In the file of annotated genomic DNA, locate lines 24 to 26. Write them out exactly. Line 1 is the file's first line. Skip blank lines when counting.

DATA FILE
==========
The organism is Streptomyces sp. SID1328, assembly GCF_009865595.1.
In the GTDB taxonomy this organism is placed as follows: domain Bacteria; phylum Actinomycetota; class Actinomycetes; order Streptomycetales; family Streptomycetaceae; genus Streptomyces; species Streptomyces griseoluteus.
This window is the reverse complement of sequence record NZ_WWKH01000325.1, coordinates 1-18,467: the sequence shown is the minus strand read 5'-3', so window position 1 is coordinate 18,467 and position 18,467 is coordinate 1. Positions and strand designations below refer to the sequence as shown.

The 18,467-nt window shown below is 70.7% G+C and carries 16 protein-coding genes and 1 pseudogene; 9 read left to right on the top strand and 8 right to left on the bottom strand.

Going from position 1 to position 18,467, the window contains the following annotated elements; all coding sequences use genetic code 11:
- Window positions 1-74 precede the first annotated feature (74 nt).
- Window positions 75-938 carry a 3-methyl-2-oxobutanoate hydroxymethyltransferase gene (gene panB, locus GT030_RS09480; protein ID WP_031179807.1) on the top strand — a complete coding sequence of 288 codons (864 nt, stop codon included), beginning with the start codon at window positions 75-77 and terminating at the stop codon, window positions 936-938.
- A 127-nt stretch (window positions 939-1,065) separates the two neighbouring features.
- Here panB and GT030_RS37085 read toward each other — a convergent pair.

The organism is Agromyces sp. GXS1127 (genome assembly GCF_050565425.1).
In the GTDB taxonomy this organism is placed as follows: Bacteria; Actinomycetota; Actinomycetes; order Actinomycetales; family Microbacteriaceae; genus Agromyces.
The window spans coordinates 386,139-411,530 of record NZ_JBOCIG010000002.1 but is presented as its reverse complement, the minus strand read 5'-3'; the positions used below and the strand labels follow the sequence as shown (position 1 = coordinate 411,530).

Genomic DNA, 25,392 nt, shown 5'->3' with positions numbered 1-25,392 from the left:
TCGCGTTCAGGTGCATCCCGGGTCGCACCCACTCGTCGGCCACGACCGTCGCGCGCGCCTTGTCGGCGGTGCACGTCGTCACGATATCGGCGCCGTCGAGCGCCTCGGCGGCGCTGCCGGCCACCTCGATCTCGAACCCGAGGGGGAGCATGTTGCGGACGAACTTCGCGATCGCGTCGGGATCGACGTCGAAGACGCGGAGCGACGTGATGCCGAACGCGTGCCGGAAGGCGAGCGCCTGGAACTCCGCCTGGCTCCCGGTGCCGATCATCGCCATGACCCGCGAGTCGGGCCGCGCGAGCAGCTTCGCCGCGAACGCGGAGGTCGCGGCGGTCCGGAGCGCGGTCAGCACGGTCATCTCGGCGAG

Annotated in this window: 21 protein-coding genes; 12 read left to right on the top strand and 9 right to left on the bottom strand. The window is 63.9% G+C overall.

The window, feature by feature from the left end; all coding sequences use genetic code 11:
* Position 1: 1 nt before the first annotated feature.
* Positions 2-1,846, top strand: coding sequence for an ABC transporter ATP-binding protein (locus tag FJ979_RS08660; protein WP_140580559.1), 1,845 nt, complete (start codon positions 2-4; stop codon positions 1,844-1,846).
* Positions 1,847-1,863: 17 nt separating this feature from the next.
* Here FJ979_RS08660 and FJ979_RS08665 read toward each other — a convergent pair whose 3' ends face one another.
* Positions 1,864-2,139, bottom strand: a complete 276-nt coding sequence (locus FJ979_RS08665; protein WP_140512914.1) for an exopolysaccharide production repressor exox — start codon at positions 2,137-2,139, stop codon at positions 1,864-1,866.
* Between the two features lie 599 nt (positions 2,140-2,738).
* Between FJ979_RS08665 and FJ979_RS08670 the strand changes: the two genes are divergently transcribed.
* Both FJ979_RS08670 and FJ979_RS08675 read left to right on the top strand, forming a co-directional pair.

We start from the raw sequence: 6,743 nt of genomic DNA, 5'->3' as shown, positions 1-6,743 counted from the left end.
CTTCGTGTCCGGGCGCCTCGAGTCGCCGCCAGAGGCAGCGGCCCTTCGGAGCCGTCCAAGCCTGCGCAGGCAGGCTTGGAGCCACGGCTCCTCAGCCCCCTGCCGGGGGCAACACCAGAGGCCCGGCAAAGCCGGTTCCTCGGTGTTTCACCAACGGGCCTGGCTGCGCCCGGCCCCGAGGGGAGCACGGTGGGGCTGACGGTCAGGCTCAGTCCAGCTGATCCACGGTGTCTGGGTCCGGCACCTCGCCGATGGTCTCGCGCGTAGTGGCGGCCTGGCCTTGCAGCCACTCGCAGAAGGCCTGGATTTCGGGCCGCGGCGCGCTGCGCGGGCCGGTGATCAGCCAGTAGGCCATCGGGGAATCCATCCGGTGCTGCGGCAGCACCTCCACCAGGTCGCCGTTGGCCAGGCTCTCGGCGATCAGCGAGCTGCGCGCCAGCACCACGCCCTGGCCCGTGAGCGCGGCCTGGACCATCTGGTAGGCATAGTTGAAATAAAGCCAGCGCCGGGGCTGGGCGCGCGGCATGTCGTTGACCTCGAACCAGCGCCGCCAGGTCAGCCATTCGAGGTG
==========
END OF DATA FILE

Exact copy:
* Both FJ979_RS08670 and FJ979_RS08675 read left to right on the top strand, forming a co-directional pair.

We start from the raw sequence: 6,743 nt of genomic DNA, 5'->3' as shown, positions 1-6,743 counted from the left end.
CTTCGTGTCCGGGCGCCTCGAGTCGCCGCCAGAGGCAGCGGCCCTTCGGAGCCGTCCAAGCCTGCGCAGGCAGGCTTGGAGCCACGGCTCCTCAGCCCCCTGCCGGGGGCAACACCAGAGGCCCGGCAAAGCCGGTTCCTCGGTGTTTCACCAACGGGCCTGGCTGCGCCCGGCCCCGAGGGGAGCACGGTGGGGCTGACGGTCAGGCTCAGTCCAGCTGATCCACGGTGTCTGGGTCCGGCACCTCGCCGATGGTCTCGCGCGTAGTGGCGGCCTGGCCTTGCAGCCACTCGCAGAAGGCCTGGATTTCGGGCCGCGGCGCGCTGCGCGGGCCGGTGATCAGCCAGTAGGCCATCGGGGAATCCATCCGGTGCTGCGGCAGCACCTCCACCAGGTCGCCGTTGGCCAGGCTCTCGGCGATCAGCGAGCTGCGCGCCAGCACCACGCCCTGGCCCGTGAGCGCGGCCTGGACCATCTGGTAGGCATAGTTGAAATAAAGCCAGCGCCGGGGCTGGGCGCGCGGCATGTCGTTGACCTCGAACCAGCGCCGCCAGGTCAGCCATTCGAGGTG